Remove Trust-Deficit, Institutionalise Regional Cooperation Efforts for Stability and Growth: Pallam Raju

November 06, 2012

New Delhi: India is emerging as “an economic power house” in South Asia and “all countries in the region have an opportunity to link up with the Indian economy and improve their own prospects of growth”, feels Union Minister of Human Resource Development, Shri MM Pallam Raju. The Minister was speaking at the inaugural session of the opening day of the international conference on South Asia, ‘Prospects for Stability and Growth in South Asia’ at the Institute for Defence Studies and Analyses (IDSA) on November 6-7, 2012.

Highlighting how countries like Sri Lanka, Bhutan and Bangladesh have already benefited from deepening their economic cooperation with India, Shri Pallam Raju hoped that the “the trust deficit” which comes in the way of cooperation would yield to “a climate of change and the positive side of growing together with India would be appreciated”.

“The present intra-SAARC trade is only 4 per cent of the region’s global trade. There is enormous potential of intra-regional trade and investment that we must not leave untapped” insisted Shri Pallam Raju.

Hailing the ‘democratic moment’ that the South Asian region has witnessed, the minister urged the South Asian nations not to be complacent and “work towards reinforcing the processes of change by building more capable institutions, improving governance, tackling the problem of corruption, reaching out to the vulnerable sections of the society and strengthening the feedback loops.”

“Think South Asia”, should be the motto for all of us to connect with one another and build bridges across artificial divides that inhibit the process of regional integration, insisted Shri Pallam Raju, adding that the “Initiatives taken by the SAARC forum provide excellent frameworks for cooperation.”

Further, throwing light on the global financial crisis that is also casting its shadow in the South Asian region, the minister urged the regional community to “institutionalize regional efforts for cooperation at various levels” to combat the situation. “The finance ministers and the central bank governors should come together and discuss the crisis at the earliest,” he stated.

Instead of wasting their energies on mutual differences, the South Asian states need to focus on the region’s rich “human and natural resources” and its “demographic dividend” in the form of its vast youth population and use them for strengthening the foundations of democracy and ensuring transparent governance and inclusive development, concluded the minister.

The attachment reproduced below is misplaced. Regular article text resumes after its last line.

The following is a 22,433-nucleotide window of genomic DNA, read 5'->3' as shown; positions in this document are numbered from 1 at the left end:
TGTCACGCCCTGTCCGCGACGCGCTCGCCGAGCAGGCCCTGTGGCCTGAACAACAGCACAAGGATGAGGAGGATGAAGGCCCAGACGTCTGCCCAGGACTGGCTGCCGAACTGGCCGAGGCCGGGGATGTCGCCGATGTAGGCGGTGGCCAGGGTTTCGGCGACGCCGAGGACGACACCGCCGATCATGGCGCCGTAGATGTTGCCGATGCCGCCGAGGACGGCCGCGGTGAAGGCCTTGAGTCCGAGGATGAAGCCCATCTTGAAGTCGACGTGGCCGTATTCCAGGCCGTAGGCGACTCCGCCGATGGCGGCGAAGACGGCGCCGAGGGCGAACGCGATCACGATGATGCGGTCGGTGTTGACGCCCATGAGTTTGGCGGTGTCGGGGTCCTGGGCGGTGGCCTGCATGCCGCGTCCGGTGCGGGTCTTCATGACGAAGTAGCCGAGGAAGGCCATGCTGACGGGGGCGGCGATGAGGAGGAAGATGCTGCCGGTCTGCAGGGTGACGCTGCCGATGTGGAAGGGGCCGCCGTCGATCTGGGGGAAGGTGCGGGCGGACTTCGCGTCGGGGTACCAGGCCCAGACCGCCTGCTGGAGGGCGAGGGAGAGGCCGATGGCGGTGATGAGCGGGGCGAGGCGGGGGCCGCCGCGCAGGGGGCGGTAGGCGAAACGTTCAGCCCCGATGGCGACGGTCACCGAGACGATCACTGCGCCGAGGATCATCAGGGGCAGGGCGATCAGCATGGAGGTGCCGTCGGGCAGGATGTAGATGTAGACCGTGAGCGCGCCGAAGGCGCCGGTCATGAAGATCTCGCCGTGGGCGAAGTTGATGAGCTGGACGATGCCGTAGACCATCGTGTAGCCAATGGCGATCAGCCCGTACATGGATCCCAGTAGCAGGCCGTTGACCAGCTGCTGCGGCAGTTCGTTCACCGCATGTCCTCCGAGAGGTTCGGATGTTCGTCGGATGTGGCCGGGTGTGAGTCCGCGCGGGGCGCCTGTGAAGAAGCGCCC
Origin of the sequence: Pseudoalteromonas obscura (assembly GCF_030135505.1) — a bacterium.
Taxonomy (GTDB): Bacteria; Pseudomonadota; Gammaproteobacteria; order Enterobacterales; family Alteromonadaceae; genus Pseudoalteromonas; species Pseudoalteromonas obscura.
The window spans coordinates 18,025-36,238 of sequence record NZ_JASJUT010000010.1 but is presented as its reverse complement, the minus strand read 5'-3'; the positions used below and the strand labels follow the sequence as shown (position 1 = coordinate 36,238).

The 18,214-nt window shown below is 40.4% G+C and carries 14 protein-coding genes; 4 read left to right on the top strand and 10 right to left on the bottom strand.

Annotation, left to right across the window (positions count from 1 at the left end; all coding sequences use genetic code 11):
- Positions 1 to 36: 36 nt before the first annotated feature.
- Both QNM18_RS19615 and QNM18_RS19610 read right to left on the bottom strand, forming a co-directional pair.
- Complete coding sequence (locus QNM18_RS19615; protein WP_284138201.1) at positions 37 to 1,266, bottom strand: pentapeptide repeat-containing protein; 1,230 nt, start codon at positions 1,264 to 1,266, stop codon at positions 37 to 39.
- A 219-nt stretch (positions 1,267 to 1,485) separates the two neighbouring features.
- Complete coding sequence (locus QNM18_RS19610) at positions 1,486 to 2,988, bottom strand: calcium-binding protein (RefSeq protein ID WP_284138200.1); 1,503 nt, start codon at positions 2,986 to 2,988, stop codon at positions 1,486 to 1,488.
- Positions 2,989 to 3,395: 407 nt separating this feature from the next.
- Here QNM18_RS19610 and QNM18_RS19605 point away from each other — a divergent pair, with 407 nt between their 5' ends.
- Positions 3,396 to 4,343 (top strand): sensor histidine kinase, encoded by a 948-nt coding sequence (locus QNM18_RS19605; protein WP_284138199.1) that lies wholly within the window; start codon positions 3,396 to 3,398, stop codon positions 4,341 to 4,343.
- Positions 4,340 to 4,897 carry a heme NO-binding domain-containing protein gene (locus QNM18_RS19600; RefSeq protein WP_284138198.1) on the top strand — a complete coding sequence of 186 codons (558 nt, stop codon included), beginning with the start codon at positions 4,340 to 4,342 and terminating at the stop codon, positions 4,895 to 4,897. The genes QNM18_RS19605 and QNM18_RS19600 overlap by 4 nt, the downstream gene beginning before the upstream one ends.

Shri Pallam Raju also released two publications on South Asia that are edited by IDSA scholars - ‘Cooperative Security Frame work for South Asia’, by Dr Nihar Nayak and ‘India’s neighbourhood: The Armies of South Asia’, by Dr Vishal Chandra.

In the first session of the conference, Prof SD Muni, Senior Visiting Fellow at IDSA, critiqued the very idea of stability and said that sometimes it might mean regime stability, which may not be welcome. He analysed the situation prevailing in most of the countries in the region and said that they were all affected by political uncertainty and fractured political consensus. The issues that led to conflicts in different states remained unaddressed. Therefore, he held, South Asia would continue to be haunted by instability in the days to come. Other delegates from Myanmar, Maldives and Afghanistan highlighted the ongoing process of democratisation in their countries and identified the challenges they are confronted with. The common problems of lack of strong institutions, poor governance, corruption, irresponsible media and corrosive role of religion in politics were brought into focus by the speakers. Dwelling on Pakistan, an Indian analyst, argued that an interventionist judiciary, a well-entrenched army and immature opposition and above all a partisan media would pose a critical challenge to consolidation of democracy in Pakistan. Chairing the session, Ambassador Leela Ponappa moderated the discussions and argued that there was a need to redefine south Asia to bring in other countries and regions into the ambit of the discussion.

Earlier, welcoming the guests, Director General, IDSA, Dr Arvind Gupta spoke about the numerous geopolitical and economic challenges confronting the South Asian region. Dr Gupta said that “we need to harness our vast human potential for peace, prosperity and stability in the region,” as the “key to the future of South Asian stability will be in the hands of the youth”. He also held that in an interconnected world, developments in the neighbouring regions of West, East and South East Asia will have their impact on stability and growth in South Asia.

The two day conference is the sixth in the series of annual South Asia conferences that IDSA has been holding since 2007. Distinguished scholars, experts, journalists, diplomats from Afghanistan, Bangladesh, Bhutan, Nepal, Pakistan, Maldives, Myanmar, Sri Lanka are a part of the panel.